This Is Where Modern Swingers Get Stuck

If you’ve seen the jumping and twisting leading feet and legs of the modern golf swing players, you’ll know what I’m talking about here.

There is a tendency for swing analysts on TV, from what I’ve seen, to explain away mechanical flaws in the swing by declaring that the compensations or manipulations in the swing are responsible for power or speed.

That is simply incorrect – if your leading foot jumps or twists in the impact/follow-through phase of the swing, it is nothing more than a compensation for faulty mechanics.

The main culprit is usually the restricted hip back swing, and another culprit is the failure to transfer the body’s weight from the trailing to the leading foot coming down from the top, as you’ll also see classic swingers who have a free hip turn but fail to transfer the weight, as you see below with Jamie Sadlowski:

If you’ve never tried to throw a ball side-arm without transferring the weight to the leading leg, then I wouldn’t advise it, but if you did, you’d see that there is a big problem with trying to swing or throw without transferring that weight and you heard Frank Nobilo’s shout-out to me when looking at that same move last January:

That above move is not a power-producer, but a swing and body-saving move, and you only have to look at Justin Thomas’ right foot firmly anchored through the entire down swing.

It’s like trying to walk or run without letting the weight shift from the trailing to the leading foot – you aren’t going anywhere.

As to the first culprit I mentioned – if the hips are restricted going back, then on the down swing, they reach the impact position before the upper body, arms and club, as they didn’t turn much or at all to begin with.

The swinger then has to violently clear those hips and the left side so that the swing can continue, and you’ll see the compensation of the leading foot twisting or leaving the ground at about here:

But if you’ve performed a proper back swing pivot with a free hip turn, then you have no problem launching that ball by simply transferring that weight as you would when walking, running or throwing:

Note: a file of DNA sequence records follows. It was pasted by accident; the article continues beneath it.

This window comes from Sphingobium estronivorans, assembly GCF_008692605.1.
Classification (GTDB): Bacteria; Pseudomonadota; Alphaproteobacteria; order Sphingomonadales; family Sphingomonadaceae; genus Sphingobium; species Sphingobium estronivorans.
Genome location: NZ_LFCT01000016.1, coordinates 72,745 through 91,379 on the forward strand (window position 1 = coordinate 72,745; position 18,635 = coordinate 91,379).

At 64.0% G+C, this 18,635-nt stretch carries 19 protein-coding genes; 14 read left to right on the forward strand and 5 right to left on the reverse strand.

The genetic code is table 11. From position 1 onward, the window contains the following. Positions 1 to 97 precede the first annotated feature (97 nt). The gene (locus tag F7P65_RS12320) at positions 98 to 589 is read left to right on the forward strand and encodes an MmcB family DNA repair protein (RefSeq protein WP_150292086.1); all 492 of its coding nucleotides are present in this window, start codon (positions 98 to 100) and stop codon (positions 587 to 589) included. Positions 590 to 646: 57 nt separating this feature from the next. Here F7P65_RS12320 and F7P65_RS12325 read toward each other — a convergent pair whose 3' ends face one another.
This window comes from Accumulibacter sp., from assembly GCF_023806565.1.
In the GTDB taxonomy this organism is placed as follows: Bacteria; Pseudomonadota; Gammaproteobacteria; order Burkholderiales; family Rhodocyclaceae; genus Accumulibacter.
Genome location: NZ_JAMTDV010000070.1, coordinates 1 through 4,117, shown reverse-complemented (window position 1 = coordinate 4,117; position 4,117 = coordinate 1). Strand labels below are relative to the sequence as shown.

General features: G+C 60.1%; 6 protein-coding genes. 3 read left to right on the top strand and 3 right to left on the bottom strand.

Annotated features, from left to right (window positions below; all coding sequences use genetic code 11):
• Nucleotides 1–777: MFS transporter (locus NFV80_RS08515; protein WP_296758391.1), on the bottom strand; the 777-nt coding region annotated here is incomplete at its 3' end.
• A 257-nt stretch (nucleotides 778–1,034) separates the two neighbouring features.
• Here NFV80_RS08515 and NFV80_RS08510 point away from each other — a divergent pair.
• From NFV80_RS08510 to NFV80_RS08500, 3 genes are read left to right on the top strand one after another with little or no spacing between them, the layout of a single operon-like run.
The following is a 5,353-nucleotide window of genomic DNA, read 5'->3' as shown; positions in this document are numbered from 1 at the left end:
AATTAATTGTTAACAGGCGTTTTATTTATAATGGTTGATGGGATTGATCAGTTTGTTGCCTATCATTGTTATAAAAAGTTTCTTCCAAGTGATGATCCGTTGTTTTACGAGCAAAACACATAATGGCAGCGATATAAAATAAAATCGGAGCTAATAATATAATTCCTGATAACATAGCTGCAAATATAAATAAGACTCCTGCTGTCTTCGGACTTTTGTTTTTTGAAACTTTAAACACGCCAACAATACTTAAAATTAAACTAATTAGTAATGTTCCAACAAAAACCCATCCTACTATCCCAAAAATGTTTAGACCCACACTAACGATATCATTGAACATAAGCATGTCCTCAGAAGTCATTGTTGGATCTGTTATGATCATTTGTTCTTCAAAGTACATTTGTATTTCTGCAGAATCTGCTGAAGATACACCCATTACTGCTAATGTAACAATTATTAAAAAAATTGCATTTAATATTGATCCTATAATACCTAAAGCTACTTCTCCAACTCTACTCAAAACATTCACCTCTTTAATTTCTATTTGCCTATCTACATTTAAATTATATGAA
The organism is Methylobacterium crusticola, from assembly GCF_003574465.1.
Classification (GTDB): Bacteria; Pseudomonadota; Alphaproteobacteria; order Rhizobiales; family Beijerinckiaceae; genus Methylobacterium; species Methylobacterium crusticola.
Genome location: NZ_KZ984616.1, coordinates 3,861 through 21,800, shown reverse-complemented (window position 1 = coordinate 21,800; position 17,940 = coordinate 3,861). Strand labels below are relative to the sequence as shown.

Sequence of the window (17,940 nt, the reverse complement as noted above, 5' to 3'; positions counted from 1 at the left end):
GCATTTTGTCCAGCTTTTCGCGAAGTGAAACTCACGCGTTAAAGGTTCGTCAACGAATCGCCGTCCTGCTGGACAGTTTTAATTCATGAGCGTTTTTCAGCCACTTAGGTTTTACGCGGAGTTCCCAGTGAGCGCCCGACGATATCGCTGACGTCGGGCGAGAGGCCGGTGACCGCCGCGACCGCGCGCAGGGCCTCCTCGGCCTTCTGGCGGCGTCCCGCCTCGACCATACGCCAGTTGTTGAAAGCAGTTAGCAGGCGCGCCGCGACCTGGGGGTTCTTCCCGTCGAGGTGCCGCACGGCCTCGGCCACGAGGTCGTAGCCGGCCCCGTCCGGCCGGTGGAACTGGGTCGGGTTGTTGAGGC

You shouldn’t see any snapping of the left knee (which would indicate a lack of body weight on the foot to begin with), nor a jumping or twisting left foot through impact or the follow-through.

Pretty basic mechanics there, and it is not amusing at all, but rather depressing to watch faulty mechanics being portrayed on television as something to be desired and emulated.

The jumping foot through impact is not a body-wrecker, but rather a body-saver, but the “snapping” knee through impact is poison.

Combine that harmful move with the lower back crunching of the restricted-hip back swing, and you’re asking for real trouble.

A generation of swingers, still young enough not to care about the damage they are wreaking upon their bodies, will pay the price in the leading knee and lower back, sooner or later, and the past few years have shown that it’s sooner than later for many unfortunate Tour pros.

All preventable…


15 thoughts on “This Is Where Modern Swingers Get Stuck

  1. targettom

    Thanks for this post. My 8 iron distance instantly jumped from 140 to 170 when I started to use my hips correctly. So I’m a believer.

  2. Lance

    Yes! I played yesterday only one swing thought- the new backswing thought from Drop the hammer- belt buckle. I found this helped me really get into a good backswing position. Before I had lots of thoughts about my left knee, right hip and legs and feet. I think this thought simplifies the backswing pivot.

    1. D Watts Post author

      Keeping it simple is the key, Lance. The swing occurs far too quickly to have more than one swing thought, so the simpler one keeps it, the likelier one is to find success using swing thoughts. Good stuff! 🙂

  3. Chief Cowpie

    Very nice explanation! Actually quite amazing. My life would have great accomplishment to be divot at your feet. Oh wait, you don’t take divots. The turf and earthworms must love you.